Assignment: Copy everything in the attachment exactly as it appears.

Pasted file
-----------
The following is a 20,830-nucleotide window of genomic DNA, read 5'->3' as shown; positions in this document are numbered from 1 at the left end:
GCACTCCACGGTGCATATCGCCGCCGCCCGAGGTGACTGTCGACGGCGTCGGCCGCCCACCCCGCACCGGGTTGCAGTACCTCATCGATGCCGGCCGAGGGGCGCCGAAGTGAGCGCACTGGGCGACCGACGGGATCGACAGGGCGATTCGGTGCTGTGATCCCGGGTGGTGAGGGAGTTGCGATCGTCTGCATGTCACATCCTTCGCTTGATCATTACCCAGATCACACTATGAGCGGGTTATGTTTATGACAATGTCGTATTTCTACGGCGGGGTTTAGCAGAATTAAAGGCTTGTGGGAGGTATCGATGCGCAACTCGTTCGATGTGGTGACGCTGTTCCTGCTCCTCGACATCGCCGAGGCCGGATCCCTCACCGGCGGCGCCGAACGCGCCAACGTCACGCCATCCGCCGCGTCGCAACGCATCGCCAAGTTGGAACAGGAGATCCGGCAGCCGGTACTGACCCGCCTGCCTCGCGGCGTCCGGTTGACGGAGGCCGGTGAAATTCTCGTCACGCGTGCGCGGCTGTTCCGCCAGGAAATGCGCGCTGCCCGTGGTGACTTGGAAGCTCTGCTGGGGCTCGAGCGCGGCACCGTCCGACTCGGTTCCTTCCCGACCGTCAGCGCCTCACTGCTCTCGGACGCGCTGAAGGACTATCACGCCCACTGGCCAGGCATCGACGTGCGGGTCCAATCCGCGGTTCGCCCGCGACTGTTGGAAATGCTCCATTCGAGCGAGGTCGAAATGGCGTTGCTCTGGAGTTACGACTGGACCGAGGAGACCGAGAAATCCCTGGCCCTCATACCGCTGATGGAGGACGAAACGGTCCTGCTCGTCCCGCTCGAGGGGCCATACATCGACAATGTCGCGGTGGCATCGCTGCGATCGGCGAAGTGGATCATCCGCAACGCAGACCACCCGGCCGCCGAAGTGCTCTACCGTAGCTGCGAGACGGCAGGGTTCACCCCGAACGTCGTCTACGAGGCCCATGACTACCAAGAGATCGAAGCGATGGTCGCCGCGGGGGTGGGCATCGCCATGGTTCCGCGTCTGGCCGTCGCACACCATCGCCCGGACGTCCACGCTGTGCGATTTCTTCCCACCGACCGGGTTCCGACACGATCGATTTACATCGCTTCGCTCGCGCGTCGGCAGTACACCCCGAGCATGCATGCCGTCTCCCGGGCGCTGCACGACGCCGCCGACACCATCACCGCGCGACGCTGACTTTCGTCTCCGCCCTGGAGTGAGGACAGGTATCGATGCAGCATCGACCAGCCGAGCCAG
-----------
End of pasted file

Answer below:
The following is a 20,830-nucleotide window of genomic DNA, read 5'->3' as shown; positions in this document are numbered from 1 at the left end:
GCACTCCACGGTGCATATCGCCGCCGCCCGAGGTGACTGTCGACGGCGTCGGCCGCCCACCCCGCACCGGGTTGCAGTACCTCATCGATGCCGGCCGAGGGGCGCCGAAGTGAGCGCACTGGGCGACCGACGGGATCGACAGGGCGATTCGGTGCTGTGATCCCGGGTGGTGAGGGAGTTGCGATCGTCTGCATGTCACATCCTTCGCTTGATCATTACCCAGATCACACTATGAGCGGGTTATGTTTATGACAATGTCGTATTTCTACGGCGGGGTTTAGCAGAATTAAAGGCTTGTGGGAGGTATCGATGCGCAACTCGTTCGATGTGGTGACGCTGTTCCTGCTCCTCGACATCGCCGAGGCCGGATCCCTCACCGGCGGCGCCGAACGCGCCAACGTCACGCCATCCGCCGCGTCGCAACGCATCGCCAAGTTGGAACAGGAGATCCGGCAGCCGGTACTGACCCGCCTGCCTCGCGGCGTCCGGTTGACGGAGGCCGGTGAAATTCTCGTCACGCGTGCGCGGCTGTTCCGCCAGGAAATGCGCGCTGCCCGTGGTGACTTGGAAGCTCTGCTGGGGCTCGAGCGCGGCACCGTCCGACTCGGTTCCTTCCCGACCGTCAGCGCCTCACTGCTCTCGGACGCGCTGAAGGACTATCACGCCCACTGGCCAGGCATCGACGTGCGGGTCCAATCCGCGGTTCGCCCGCGACTGTTGGAAATGCTCCATTCGAGCGAGGTCGAAATGGCGTTGCTCTGGAGTTACGACTGGACCGAGGAGACCGAGAAATCCCTGGCCCTCATACCGCTGATGGAGGACGAAACGGTCCTGCTCGTCCCGCTCGAGGGGCCATACATCGACAATGTCGCGGTGGCATCGCTGCGATCGGCGAAGTGGATCATCCGCAACGCAGACCACCCGGCCGCCGAAGTGCTCTACCGTAGCTGCGAGACGGCAGGGTTCACCCCGAACGTCGTCTACGAGGCCCATGACTACCAAGAGATCGAAGCGATGGTCGCCGCGGGGGTGGGCATCGCCATGGTTCCGCGTCTGGCCGTCGCACACCATCGCCCGGACGTCCACGCTGTGCGATTTCTTCCCACCGACCGGGTTCCGACACGATCGATTTACATCGCTTCGCTCGCGCGTCGGCAGTACACCCCGAGCATGCATGCCGTCTCCCGGGCGCTGCACGACGCCGCCGACACCATCACCGCGCGACGCTGACTTTCGTCTCCGCCCTGGAGTGAGGACAGGTATCGATGCAGCATCGACCAGCCGAGCCAG